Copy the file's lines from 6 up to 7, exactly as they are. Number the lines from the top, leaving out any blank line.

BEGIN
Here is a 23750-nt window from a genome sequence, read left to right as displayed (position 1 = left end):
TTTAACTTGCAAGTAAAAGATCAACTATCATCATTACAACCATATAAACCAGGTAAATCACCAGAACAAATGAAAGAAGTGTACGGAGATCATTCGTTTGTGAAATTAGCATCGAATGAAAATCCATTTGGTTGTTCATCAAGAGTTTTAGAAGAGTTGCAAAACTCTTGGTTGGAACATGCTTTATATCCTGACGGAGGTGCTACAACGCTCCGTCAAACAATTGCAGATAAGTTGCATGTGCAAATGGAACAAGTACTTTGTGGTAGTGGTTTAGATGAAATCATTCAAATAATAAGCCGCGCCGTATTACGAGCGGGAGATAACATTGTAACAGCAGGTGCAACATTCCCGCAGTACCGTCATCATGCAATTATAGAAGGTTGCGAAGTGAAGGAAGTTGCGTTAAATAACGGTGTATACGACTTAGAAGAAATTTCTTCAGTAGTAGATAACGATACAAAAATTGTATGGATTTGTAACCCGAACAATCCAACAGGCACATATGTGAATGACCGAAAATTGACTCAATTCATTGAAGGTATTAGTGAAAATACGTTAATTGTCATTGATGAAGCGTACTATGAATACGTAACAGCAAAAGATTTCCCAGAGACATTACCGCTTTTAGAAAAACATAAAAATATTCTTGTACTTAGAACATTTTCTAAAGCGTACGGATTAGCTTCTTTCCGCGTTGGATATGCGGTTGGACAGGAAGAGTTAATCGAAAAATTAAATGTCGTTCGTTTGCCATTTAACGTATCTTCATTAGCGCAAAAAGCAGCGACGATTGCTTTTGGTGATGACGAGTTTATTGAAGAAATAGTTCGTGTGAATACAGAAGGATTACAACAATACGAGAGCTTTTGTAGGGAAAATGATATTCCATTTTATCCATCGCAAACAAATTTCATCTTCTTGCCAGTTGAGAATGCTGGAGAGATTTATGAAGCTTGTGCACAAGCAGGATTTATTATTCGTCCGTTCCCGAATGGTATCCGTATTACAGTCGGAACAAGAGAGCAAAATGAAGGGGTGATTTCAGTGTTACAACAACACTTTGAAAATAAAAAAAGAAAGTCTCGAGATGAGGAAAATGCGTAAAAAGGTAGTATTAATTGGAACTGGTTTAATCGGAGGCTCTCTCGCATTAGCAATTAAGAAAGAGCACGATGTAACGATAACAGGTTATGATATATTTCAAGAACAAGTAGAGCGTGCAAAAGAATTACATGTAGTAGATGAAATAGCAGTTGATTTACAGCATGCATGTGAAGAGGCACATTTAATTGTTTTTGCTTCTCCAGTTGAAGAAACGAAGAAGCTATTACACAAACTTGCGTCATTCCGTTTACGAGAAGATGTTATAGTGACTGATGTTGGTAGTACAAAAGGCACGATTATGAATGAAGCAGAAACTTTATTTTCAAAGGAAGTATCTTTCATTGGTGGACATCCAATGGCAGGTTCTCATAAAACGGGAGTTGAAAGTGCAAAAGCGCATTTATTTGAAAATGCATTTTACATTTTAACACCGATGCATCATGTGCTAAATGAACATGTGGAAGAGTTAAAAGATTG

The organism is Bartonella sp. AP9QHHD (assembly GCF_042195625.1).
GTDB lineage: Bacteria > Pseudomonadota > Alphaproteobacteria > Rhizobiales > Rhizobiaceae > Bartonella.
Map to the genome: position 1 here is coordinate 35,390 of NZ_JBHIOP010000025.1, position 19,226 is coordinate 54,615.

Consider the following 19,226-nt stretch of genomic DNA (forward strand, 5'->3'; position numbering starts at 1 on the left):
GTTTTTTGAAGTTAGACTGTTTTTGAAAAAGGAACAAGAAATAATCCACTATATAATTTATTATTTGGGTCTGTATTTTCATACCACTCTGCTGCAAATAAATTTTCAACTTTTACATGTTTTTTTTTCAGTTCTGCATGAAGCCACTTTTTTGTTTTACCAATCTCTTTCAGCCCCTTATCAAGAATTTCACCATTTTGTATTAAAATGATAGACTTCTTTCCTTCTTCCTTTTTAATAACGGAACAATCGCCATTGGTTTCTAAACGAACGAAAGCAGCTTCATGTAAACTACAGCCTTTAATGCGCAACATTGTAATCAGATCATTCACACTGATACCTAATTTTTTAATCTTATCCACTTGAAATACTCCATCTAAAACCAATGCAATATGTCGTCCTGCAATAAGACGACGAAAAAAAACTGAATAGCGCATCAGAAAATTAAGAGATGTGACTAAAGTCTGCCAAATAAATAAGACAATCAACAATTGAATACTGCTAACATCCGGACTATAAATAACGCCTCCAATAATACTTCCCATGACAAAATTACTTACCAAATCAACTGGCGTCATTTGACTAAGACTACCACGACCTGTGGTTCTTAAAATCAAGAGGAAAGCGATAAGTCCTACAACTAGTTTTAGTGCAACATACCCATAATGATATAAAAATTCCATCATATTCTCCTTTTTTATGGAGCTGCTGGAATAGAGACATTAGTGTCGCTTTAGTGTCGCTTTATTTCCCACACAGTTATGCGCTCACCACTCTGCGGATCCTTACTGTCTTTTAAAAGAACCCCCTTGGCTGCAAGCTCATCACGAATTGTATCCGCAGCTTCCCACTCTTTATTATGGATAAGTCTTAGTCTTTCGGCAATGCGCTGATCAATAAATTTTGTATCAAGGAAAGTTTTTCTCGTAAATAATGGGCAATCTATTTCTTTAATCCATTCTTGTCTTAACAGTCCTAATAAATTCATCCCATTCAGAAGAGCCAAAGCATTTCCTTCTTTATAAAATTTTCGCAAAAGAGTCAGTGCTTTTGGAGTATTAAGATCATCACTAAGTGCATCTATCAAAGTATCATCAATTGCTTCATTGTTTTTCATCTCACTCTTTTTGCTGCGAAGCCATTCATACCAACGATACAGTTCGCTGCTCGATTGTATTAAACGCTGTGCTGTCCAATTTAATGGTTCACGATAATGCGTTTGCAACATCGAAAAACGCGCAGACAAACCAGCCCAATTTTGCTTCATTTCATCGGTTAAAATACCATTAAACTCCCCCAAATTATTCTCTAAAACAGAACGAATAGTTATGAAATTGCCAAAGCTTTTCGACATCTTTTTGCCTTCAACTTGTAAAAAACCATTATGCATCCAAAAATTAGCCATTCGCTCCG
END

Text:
Consider the following 19,226-nt stretch of genomic DNA (forward strand, 5'->3'; position numbering starts at 1 on the left):
GTTTTTTGAAGTTAGACTGTTTTTGAAAAAGGAACAAGAAATAATCCACTATATAATTTATTATTTGGGTCTGTATTTTCATACCACTCTGCTGCAAATAAATTTTCAACTTTTACATGTTTTTTTTTCAGTTCTGCATGAAGCCACTTTTTTGTTTTACCAATCTCTTTCAGCCCCTTATCAAGAATTTCACCATTTTGTATTAAAATGATAGACTTCTTTCCTTCTTCCTTTTTAATAACGGAACAATCGCCATTGGTTTCTAAACGAACGAAAGCAGCTTCATGTAAACTACAGCCTTTAATGCGCAACATTGTAATCAGATCATTCACACTGATACCTAATTTTTTAATCTTATCCACTTGAAATACTCCATCTAAAACCAATGCAATATGTCGTCCTGCAATAAGACGACGAAAAAAAACTGAATAGCGCATCAGAAAATTAAGAGATGTGACTAAAGTCTGCCAAATAAATAAGACAATCAACAATTGAATACTGCTAACATCCGGACTATAAATAACGCCTCCAATAATACTTCCCATGACAAAATTACTTACCAAATCAACTGGCGTCATTTGACTAAGACTACCACGACCTGTGGTTCTTAAAATCAAGAGGAAAGCGATAAGTCCTACAACTAGTTTTAGTGCAACATACCCATAATGATATAAAAATTCCATCATATTCTCCTTTTTTATGGAGCTGCTGGAATAGAGACATTAGTGTCGCTTTAGTGTCGCTTTATTTCCCACACAGTTATGCGCTCACCACTCTGCGGATCCTTACTGTCTTTTAAAAGAACCCCCTTGGCTGCAAGCTCATCACGAATTGTATCCGCAGCTTCCCACTCTTTATTATGGATAAGTCTTAGTCTTTCGGCAATGCGCTGATCAATAAATTTTGTATCAAGGAAAGTTTTTCTCGTAAATAATGGGCAATCTATTTCTTTAATCCATTCTTGTCTTAACAGTCCTAATAAATTCATCCCATTCAGAAGAGCCAAAGCATTTCCTTCTTTATAAAATTTTCGCAAAAGAGTCAGTGCTTTTGGAGTATTAAGATCATCACTAAGTGCATCTATCAAAGTATCATCAATTGCTTCATTGTTTTTCATCTCACTCTTTTTGCTGCGAAGCCATTCATACCAACGATACAGTTCGCTGCTCGATTGTATTAAACGCTGTGCTGTCCAATTTAATGGTTCACGATAATGCGTTTGCAACATCGAAAAACGCGCAGACAAACCAGCCCAATTTTGCTTCATTTCATCGGTTAAAATACCATTAAACTCCCCCAAATTATTCTCTAAAACAGAACGAATAGTTATGAAATTGCCAAAGCTTTTCGACATCTTTTTGCCTTCAACTTGTAAAAAACCATTATGCATCCAAAAATTAGCCATTCGCTCCG